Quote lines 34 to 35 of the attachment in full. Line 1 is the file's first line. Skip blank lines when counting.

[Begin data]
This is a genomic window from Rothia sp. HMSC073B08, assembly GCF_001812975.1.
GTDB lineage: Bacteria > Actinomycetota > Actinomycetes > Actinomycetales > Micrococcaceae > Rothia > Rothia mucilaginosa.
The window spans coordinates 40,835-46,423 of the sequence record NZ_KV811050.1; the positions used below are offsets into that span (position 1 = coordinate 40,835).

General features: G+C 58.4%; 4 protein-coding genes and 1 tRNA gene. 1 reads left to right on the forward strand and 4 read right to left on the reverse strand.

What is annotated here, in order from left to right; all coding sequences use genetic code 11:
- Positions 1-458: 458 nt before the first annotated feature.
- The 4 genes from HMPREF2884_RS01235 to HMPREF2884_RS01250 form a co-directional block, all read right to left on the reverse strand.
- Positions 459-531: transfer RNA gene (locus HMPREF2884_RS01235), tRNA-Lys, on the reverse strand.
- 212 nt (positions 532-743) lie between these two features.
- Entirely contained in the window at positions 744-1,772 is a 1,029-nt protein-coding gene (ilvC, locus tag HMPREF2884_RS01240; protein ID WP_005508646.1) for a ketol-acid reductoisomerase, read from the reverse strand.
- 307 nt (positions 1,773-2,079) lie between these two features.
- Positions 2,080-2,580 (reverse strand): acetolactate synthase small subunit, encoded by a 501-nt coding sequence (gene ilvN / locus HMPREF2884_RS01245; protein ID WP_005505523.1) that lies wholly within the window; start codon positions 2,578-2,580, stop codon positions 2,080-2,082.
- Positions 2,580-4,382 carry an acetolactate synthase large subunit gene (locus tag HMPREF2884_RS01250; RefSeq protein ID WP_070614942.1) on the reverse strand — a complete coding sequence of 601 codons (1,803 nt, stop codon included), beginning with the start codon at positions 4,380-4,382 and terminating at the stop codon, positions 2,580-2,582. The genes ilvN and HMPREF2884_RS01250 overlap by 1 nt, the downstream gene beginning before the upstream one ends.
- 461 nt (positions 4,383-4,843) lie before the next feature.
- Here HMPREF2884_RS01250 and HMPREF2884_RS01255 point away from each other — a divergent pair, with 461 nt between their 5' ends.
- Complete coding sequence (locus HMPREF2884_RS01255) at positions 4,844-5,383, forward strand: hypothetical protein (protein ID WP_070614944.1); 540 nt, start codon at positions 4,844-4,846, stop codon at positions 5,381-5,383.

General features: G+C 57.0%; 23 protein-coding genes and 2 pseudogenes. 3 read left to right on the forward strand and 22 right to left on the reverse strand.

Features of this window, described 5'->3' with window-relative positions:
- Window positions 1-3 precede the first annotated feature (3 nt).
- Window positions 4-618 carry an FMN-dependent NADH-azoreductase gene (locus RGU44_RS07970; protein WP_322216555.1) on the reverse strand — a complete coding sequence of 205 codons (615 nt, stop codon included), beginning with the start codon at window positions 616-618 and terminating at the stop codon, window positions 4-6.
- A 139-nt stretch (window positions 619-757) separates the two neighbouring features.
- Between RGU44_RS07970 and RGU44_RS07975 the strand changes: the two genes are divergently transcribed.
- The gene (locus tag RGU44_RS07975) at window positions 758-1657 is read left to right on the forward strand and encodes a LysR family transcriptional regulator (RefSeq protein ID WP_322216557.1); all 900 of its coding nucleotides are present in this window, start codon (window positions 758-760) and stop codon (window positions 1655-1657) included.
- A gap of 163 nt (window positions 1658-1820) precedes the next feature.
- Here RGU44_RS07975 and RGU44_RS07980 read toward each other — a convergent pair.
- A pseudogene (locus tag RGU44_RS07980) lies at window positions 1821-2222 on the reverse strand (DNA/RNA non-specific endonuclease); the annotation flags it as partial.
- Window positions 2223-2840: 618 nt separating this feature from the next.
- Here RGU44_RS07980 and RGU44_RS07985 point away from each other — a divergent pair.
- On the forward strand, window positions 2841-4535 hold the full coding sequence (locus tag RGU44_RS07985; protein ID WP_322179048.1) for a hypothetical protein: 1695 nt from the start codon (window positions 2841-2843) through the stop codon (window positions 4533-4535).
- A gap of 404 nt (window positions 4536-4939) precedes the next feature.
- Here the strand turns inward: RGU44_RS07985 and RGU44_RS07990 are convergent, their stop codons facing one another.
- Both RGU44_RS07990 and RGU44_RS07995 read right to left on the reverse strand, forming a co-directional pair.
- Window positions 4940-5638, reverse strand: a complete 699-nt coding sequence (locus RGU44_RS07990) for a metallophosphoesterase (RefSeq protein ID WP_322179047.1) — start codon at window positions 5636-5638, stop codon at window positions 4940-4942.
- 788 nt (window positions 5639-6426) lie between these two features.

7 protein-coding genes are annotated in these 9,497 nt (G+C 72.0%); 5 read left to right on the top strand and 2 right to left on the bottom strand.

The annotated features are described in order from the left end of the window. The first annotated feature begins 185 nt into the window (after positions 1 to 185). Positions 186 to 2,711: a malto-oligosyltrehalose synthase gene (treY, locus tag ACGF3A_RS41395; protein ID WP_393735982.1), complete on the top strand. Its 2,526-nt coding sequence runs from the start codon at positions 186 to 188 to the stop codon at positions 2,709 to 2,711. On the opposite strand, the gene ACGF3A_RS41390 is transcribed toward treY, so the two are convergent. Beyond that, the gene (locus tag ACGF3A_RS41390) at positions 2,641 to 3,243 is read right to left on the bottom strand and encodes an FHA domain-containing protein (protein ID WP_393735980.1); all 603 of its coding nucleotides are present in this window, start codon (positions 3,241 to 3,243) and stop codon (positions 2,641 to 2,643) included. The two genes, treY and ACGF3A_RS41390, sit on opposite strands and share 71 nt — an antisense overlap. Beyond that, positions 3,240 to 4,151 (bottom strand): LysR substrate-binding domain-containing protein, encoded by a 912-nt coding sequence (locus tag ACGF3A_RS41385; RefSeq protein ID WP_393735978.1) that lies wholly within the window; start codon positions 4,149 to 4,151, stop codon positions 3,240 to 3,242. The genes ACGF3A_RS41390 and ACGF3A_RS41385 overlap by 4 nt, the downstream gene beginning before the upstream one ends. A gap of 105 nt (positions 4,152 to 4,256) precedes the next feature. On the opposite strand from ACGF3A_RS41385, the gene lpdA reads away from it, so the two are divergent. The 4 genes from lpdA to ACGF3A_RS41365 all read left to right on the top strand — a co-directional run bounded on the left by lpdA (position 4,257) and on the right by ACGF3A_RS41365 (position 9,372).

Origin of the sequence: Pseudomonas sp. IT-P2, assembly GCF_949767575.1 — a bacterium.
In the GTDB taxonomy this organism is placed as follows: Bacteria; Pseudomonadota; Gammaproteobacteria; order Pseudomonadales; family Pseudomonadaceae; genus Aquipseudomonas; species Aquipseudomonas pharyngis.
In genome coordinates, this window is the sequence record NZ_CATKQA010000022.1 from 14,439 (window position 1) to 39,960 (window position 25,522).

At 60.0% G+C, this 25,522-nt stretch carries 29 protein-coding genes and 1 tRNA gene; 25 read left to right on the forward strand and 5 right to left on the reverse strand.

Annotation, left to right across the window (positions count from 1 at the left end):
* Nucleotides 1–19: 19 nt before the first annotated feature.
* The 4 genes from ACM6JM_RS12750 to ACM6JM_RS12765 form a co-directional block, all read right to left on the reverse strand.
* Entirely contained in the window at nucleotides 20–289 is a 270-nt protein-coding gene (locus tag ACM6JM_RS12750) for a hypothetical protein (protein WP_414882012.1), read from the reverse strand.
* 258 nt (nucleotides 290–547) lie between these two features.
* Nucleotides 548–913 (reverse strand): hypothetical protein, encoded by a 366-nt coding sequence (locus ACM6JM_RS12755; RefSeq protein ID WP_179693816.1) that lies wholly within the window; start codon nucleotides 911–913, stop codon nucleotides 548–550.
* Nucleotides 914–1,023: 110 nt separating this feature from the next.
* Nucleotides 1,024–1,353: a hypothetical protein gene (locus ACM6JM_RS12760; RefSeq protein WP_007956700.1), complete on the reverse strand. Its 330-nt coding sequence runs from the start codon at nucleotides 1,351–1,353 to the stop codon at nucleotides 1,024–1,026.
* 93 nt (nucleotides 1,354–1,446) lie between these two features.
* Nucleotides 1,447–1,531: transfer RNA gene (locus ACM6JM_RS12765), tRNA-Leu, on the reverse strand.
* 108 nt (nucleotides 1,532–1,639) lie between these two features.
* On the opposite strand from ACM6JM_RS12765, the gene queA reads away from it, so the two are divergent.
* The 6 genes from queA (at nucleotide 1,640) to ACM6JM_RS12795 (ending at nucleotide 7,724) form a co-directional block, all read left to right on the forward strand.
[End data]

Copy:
- 788 nt (window positions 5639-6426) lie between these two features.

7 protein-coding genes are annotated in these 9,497 nt (G+C 72.0%); 5 read left to right on the top strand and 2 right to left on the bottom strand.